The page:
Thursday, April 17, 2008

Jake Tapper, correct your error

An angry visitor e-mails to say Ava and I were wrong this morning. Wrong, wrong, wrong, he cries. ABC News reports that Bill Clinton commuted Susan Rosenberg and Linda Evans' sentences AND pardoned them. 'So they were pardoned,' insists the e-mailer.

You know what, there's really no excuse for stupidity. If you're going e-mail and say we're wrong about a public event, do something more than go to ABC News. We linked to the sentences Bill Clinton commuted (January 2001 as he was leaving office). Rosenberg and Evans are on that list. If he was going to pardon them, he wouldn't have commuted their sentences. A presidential pardon alone would have taken care of it. And he didn't pardon them. Click here for the list of his pardons.

Both links go to the Justice Department, not ABC 'News.' I have no idea why ABC News can't get it right. Possibly they want to lie. Possibly they're too stupid to grasp the difference between a pardon and a sentence being commuted. Possibly it was -- as it was for the e-mailer -- too damn much work to actually find out what happened. But the women were not pardoned.

They were in prison and Bill Clinton commuted their sentences (which meant both women were released). He did not pardon them. You can scan the list of his pardons until your eyeballs roll back in their sockets, you will never find them on the pardon list. Ava and I would've pardoned them. Bill Clinton did not pardon them. They were not pardoned.


It's that simple. I really thought we could cover Iraq tonight. But that would require the media doing their jobs.

I have no idea why Jake Tapper can't get it right. Actually I do. Journalism majors are the equivalent of general study majors. They have little grounding in anything but their field and their degree plans are sampling the buffet.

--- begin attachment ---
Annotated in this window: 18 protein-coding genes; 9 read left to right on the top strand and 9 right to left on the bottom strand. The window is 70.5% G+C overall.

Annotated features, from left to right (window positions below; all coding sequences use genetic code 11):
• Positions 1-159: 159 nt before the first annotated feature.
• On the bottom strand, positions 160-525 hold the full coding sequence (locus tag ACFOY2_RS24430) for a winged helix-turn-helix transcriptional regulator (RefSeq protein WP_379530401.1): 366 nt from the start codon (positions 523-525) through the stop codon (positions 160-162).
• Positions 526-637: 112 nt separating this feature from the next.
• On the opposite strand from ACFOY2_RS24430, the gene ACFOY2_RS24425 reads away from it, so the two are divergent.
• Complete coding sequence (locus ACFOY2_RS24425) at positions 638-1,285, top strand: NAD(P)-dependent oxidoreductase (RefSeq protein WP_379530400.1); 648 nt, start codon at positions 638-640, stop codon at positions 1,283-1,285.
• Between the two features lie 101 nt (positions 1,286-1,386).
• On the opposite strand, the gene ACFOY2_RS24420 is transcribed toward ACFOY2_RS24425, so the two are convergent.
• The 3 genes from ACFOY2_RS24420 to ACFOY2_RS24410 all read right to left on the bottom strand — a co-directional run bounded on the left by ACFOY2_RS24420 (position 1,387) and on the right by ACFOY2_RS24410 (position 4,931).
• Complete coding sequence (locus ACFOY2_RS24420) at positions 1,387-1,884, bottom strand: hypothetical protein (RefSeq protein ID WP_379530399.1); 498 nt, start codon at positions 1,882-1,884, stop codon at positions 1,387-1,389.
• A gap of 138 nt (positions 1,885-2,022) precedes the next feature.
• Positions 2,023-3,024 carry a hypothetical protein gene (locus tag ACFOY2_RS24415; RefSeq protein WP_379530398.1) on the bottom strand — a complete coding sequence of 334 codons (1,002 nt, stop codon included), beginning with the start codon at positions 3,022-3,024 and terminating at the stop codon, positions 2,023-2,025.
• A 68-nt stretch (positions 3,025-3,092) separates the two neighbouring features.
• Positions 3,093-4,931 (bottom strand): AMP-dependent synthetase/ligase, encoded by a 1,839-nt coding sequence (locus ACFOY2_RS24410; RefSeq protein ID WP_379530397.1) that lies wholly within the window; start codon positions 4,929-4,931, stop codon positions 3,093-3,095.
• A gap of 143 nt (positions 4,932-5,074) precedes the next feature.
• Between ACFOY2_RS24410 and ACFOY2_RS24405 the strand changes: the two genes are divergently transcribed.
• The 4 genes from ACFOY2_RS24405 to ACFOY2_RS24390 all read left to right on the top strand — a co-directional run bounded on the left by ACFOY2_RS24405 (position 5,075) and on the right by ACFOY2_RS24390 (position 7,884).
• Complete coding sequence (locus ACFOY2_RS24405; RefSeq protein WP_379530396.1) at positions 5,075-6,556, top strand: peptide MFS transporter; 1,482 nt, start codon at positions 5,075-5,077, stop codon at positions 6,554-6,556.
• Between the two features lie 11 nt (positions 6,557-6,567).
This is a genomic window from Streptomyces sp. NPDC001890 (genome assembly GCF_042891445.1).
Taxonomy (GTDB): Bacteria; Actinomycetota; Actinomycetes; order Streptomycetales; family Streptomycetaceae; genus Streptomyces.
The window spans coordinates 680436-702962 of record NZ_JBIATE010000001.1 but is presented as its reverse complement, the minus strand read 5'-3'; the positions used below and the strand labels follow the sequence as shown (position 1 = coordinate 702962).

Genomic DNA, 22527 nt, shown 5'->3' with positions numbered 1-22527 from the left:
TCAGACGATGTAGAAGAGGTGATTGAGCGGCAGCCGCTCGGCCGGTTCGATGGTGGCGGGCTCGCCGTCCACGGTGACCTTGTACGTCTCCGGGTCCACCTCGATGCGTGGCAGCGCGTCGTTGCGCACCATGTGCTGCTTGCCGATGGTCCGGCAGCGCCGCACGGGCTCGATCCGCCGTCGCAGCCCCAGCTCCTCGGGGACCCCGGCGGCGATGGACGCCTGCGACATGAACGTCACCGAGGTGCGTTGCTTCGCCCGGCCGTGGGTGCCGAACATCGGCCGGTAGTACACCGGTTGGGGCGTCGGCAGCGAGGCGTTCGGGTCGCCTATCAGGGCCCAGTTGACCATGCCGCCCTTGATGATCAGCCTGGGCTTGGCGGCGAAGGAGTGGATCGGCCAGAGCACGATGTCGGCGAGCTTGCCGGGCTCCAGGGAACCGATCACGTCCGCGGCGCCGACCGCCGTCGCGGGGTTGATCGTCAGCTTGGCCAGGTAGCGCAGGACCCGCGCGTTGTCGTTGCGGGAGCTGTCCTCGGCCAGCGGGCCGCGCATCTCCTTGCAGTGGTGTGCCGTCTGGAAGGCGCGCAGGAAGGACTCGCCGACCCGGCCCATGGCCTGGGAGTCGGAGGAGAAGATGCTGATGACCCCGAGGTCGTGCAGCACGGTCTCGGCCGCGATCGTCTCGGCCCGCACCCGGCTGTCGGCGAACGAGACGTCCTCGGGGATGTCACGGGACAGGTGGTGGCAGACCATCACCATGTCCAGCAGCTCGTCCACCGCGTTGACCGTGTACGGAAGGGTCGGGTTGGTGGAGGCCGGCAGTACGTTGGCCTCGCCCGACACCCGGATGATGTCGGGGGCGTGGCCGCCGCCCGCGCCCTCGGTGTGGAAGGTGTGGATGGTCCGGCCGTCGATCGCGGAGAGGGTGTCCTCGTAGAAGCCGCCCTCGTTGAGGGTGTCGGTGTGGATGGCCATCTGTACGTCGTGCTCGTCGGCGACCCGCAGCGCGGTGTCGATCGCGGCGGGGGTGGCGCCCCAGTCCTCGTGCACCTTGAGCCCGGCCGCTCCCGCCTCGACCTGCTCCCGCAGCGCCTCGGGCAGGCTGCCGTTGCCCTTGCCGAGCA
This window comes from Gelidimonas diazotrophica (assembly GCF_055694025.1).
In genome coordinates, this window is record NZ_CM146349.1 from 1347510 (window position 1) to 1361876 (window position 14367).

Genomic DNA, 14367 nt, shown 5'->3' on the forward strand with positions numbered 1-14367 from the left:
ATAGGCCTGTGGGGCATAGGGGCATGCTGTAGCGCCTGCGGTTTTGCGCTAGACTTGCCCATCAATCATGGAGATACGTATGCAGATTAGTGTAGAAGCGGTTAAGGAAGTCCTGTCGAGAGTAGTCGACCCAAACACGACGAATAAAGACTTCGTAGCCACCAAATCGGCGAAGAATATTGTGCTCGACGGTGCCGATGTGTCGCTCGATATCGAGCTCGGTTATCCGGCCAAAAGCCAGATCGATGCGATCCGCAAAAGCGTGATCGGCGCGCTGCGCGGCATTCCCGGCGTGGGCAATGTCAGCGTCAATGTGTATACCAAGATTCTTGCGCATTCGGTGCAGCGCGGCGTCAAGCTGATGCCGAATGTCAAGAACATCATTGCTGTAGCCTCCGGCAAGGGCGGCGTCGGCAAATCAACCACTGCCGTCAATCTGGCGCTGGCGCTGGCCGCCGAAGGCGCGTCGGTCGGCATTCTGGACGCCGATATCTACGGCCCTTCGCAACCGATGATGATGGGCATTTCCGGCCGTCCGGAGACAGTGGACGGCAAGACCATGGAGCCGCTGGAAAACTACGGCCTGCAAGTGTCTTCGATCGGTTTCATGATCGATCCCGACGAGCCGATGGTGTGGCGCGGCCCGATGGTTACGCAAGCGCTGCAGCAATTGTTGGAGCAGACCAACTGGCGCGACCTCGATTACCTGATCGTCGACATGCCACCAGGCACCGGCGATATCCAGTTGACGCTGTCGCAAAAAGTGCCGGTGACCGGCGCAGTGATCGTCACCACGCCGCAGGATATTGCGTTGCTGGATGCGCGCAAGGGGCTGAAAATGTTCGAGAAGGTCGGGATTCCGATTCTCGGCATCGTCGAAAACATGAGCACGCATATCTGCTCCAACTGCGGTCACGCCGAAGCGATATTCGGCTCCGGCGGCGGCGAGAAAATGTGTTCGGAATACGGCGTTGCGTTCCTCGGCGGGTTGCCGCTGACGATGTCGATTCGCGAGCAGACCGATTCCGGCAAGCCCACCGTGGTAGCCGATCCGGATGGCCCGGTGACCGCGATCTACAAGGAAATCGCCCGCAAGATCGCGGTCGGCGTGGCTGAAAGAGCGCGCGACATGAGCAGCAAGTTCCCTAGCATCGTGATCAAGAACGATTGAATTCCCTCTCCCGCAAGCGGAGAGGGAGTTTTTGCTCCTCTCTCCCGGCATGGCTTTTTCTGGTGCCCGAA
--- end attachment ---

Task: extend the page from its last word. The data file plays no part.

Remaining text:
The reality is that the commutation of a sentence is not a pardon. The person still has the conviction.

I'm not going to pretend this is a minor thing because it is not. This is your basic understanding of the Constitution and of the Supreme Court. If you didn't learn that already in your life and your age has two digits, that's really sad. So tonight's entry is just going to be an education tool.

A pardon says you are forgiven of your crime. It wipes away your conviction. There is no need to commute your sentence if you are pardoned. If you're in prison and the President of the United States pardons you, you are immediately released. There is no need to commute your sentence because the pardon overturns the sentence and, most importantly, the conviction. Commuting a sentence does not overturn the conviction. The person is still considered a convicted. If they're filling out a job application, they are required to list it (or lie) because they were not pardoned. A pardon wipes the legal verdict away. They are not the same thing and anyone telling you that they are doesn't know what they're talking about. (A governor cannot grant a pardon for a federal crime, the only one who can is the president.) I have no idea why a news outlet could allow such an error to go out. But it is an error. If it was an intentional error, it is a lie.

Most likely, it is yet another indication of how far from knowledge the country is that we're having to -- instead of talk about Iraq tonight -- spend time reviewing the basic powers granted to the President as head of the Executive Branch.

Here's ABC's out (which does not mean they don't have to correct their error), Howard Wolfson didn't know what Bill Clinton did in January 2001. When the 'pardon' language was used, he didn't correct it.

That's their out when they issue their correction. But someone should have checked it out. Again, this is basic Constitutional powers. The Supreme Court long ago ruled on this. Check the links, go through the list of pardons and the list of "Commutations Granted January 20, 2001." The pardon's list is entitled "Pardon Grants January 2001." Both are dated January 20, 2001. These are official documents from the Justice Department listing who got pardoned and who got their sentence commuted. They are two different lists. They are two different powers. I don't know how to make that any clearer.

This is not splitting hairs. There are two lists because these are two different issues. Bill Clinton, as president, could have exercised his right to pardon Rosenberg and Evans. He did not do that. He merely examined the cases and decided to commute their sentences. Both women's convictions remain on their records. That would not be the case if he had issued a pardon.